Open Banking Exchange Europe has been surveying the market to find out what Open Banking Enabled Services are now being offered to consumers and businesses. This article describes the services that we have identified so far and the TPPs that are offering them.
Open Banking is a game changer and its impacts are not limited to the banking industry. If you are an industry insider and hear “services 7 and 8 of PSD2”, you will understand “Payment Initiation” and “Account Information”. But if you’re an outsider to the industry, you will be left wondering, so what? What does that mean in the real world? How can I benefit from Open Banking?
Open Banking Exchange Europe has tried to answer these questions by defining the Open Banking Enabled Services currently being offered. We studied over 280 TPPs in the EEA and the UK and have defined 22 Open Banking Enabled Services, divided into 6 categories.
What is an Open Banking Enabled Service?
The legislation that lays the groundwork for Open Banking defines the payment services that the authorised entities can provide between each other. Open Banking Enabled Services are the services offered to End Users which rely fully or partially on Open Banking. End Users might be consumers, SME’s, corporates, merchants, businesses, utilities, government agencies.
Open Banking Enabled Services can provide valuable tools to business managers, as they help to Increase Revenue (Expand your Business) or Decrease Expenses (Business Efficiency). On the one hand, Open Banking lets businesses expand by allowing them to offer new products/services, add new features to existing offers, or gather more consumer insights. On the other hand, a business can resort to Open Banking to optimise internal processes, improve the customer journey, and strengthen its security.
Open Banking can also improve everyday life, as it facilitates mundane tasks, or it can empower users to make wiser financial decisions.
The Open Banking Enabled Services
Having defined Open Banking Enabled Services and the reasons to use Open Banking, it is now easier to understand the services proposed by OBE. We have defined 22 Services distributed between 6 Categories, as shown below.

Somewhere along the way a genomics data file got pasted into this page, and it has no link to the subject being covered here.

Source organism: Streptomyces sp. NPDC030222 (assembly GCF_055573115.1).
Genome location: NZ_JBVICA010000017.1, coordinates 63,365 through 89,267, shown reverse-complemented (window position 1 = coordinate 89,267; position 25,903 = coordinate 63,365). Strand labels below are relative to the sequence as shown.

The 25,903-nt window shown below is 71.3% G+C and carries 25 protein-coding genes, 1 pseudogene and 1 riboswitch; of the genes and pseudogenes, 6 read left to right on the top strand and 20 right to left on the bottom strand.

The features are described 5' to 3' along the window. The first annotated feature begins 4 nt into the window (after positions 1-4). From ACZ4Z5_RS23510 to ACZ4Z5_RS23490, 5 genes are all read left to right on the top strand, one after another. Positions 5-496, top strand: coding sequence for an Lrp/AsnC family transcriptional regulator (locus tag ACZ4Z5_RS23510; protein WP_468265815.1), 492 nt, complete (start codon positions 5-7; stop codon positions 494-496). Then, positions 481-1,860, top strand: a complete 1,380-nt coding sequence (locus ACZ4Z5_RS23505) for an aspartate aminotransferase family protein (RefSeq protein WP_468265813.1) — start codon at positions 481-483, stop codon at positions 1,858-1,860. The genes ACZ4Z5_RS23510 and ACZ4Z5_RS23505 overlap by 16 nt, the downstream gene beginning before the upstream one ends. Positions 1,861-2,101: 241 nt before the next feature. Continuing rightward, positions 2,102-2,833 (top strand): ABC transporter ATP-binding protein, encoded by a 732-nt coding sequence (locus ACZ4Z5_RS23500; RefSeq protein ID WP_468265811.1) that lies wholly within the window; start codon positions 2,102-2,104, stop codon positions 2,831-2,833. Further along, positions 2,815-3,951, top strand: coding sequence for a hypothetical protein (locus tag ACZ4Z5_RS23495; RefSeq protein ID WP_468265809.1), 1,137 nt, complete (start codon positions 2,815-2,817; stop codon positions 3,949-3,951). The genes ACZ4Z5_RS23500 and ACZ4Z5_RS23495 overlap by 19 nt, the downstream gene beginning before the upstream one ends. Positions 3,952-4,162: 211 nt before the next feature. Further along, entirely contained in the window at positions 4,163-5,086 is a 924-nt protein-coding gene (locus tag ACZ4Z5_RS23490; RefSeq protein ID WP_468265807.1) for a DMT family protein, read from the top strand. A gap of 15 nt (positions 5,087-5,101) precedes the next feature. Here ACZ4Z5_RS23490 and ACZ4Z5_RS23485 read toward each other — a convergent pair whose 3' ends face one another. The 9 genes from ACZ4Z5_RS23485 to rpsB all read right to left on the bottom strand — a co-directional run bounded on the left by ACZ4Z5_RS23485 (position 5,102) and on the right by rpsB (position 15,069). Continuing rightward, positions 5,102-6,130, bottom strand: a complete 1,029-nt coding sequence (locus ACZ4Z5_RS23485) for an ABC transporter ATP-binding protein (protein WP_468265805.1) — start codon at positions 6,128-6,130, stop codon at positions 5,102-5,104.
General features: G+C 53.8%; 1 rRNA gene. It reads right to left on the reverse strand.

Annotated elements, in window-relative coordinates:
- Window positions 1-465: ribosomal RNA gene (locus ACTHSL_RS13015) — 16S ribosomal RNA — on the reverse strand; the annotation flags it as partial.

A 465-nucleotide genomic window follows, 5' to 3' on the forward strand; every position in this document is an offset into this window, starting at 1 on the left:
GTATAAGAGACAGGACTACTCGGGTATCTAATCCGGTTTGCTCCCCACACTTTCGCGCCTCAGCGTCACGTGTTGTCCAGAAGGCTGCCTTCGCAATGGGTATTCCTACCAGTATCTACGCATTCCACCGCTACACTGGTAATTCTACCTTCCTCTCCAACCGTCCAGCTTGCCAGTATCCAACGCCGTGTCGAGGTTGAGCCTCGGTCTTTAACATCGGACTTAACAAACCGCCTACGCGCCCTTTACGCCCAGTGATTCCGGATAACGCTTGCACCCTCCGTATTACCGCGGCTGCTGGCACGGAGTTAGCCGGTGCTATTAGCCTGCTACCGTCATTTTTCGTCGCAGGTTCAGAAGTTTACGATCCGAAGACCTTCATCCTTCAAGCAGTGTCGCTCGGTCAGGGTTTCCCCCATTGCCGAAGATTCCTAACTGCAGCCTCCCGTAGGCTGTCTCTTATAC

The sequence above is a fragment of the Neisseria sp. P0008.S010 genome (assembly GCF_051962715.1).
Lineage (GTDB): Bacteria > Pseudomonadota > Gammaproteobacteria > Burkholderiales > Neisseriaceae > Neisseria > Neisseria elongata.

Open Banking Enabled Services that fall in the Manage category provide the user with more control over their finances. They include services that empower the users by giving them aggregated or categorised information or allowing them to automate or execute tasks or reach their goals.
Open Banking Enabled Services that fall in the Trust category offer user identification and analysis through financial data. Firms need Open Banking Enabled Trust services for various reasons depending on the business, whether meeting compliance obligations, reducing risk, or providing a better service to customers by reducing frictions.
Open Banking Enabled Services that fall in the Insights category use the financial data gathered from the ASPSP APIs and transform it to provide valuable information. The data may be used to analyse consumer behaviours and to customise offers for them, or to study the optimal use of the company’s resources.
Open Banking Enabled Services that fall in the Administer category use data gathered from the ASPSP APIs to help the user to optimise or meet their reporting requirements.
Open Banking Enabled Services that fall in the Pay category allow users to pay each other from their bank account. Payment Initiation Services may be combined with Account Information Services to give additional trust or information to one party or another.